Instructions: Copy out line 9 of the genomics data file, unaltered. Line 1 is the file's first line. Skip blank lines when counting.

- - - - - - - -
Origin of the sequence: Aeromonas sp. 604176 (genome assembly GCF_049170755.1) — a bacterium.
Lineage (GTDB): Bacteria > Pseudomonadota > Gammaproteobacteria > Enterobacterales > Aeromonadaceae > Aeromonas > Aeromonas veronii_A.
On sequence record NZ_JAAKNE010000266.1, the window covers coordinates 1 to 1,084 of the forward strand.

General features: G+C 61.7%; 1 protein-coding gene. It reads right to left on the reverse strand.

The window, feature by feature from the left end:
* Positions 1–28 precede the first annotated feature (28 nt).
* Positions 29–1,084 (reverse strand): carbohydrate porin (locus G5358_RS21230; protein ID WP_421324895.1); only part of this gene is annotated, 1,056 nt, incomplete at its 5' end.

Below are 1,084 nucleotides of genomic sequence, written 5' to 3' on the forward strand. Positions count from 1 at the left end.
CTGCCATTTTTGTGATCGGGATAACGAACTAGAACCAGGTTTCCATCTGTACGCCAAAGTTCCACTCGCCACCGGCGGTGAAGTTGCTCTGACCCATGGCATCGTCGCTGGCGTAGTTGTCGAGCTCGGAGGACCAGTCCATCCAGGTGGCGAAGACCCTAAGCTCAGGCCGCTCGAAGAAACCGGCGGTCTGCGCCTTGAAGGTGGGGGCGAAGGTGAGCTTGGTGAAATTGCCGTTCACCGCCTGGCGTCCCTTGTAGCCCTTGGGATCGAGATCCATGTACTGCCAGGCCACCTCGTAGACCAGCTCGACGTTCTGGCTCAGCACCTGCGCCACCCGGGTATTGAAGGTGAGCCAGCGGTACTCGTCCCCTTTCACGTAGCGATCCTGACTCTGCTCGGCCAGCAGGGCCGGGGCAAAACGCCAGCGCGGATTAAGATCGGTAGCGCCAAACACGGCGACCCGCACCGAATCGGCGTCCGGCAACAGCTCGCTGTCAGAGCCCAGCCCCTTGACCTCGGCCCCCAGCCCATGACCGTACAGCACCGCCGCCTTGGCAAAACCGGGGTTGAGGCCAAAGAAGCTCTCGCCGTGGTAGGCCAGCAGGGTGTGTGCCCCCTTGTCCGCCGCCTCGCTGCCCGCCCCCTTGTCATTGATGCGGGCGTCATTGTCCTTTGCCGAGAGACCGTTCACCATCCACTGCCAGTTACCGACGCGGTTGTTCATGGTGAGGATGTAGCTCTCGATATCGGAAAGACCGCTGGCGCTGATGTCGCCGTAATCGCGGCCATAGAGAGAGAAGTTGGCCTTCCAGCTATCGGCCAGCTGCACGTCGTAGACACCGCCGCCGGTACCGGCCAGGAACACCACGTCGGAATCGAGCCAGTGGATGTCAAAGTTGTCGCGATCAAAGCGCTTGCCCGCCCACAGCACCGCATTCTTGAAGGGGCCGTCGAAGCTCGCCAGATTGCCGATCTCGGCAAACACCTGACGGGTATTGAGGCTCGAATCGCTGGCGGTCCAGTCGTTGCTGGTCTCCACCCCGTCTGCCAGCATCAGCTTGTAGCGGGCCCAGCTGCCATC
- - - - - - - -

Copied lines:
CTGCCATTTTTGTGATCGGGATAACGAACTAGAACCAGGTTTCCATCTGTACGCCAAAGTTCCACTCGCCACCGGCGGTGAAGTTGCTCTGACCCATGGCATCGTCGCTGGCGTAGTTGTCGAGCTCGGAGGACCAGTCCATCCAGGTGGCGAAGACCCTAAGCTCAGGCCGCTCGAAGAAACCGGCGGTCTGCGCCTTGAAGGTGGGGGCGAAGGTGAGCTTGGTGAAATTGCCGTTCACCGCCTGGCGTCCCTTGTAGCCCTTGGGATCGAGATCCATGTACTGCCAGGCCACCTCGTAGACCAGCTCGACGTTCTGGCTCAGCACCTGCGCCACCCGGGTATTGAAGGTGAGCCAGCGGTACTCGTCCCCTTTCACGTAGCGATCCTGACTCTGCTCGGCCAGCAGGGCCGGGGCAAAACGCCAGCGCGGATTAAGATCGGTAGCGCCAAACACGGCGACCCGCACCGAATCGGCGTCCGGCAACAGCTCGCTGTCAGAGCCCAGCCCCTTGACCTCGGCCCCCAGCCCATGACCGTACAGCACCGCCGCCTTGGCAAAACCGGGGTTGAGGCCAAAGAAGCTCTCGCCGTGGTAGGCCAGCAGGGTGTGTGCCCCCTTGTCCGCCGCCTCGCTGCCCGCCCCCTTGTCATTGATGCGGGCGTCATTGTCCTTTGCCGAGAGACCGTTCACCATCCACTGCCAGTTACCGACGCGGTTGTTCATGGTGAGGATGTAGCTCTCGATATCGGAAAGACCGCTGGCGCTGATGTCGCCGTAATCGCGGCCATAGAGAGAGAAGTTGGCCTTCCAGCTATCGGCCAGCTGCACGTCGTAGACACCGCCGCCGGTACCGGCCAGGAACACCACGTCGGAATCGAGCCAGTGGATGTCAAAGTTGTCGCGATCAAAGCGCTTGCCCGCCCACAGCACCGCATTCTTGAAGGGGCCGTCGAAGCTCGCCAGATTGCCGATCTCGGCAAACACCTGACGGGTATTGAGGCTCGAATCGCTGGCGGTCCAGTCGTTGCTGGTCTCCACCCCGTCTGCCAGCATCAGCTTGTAGCGGGCCCAGCTGCCATC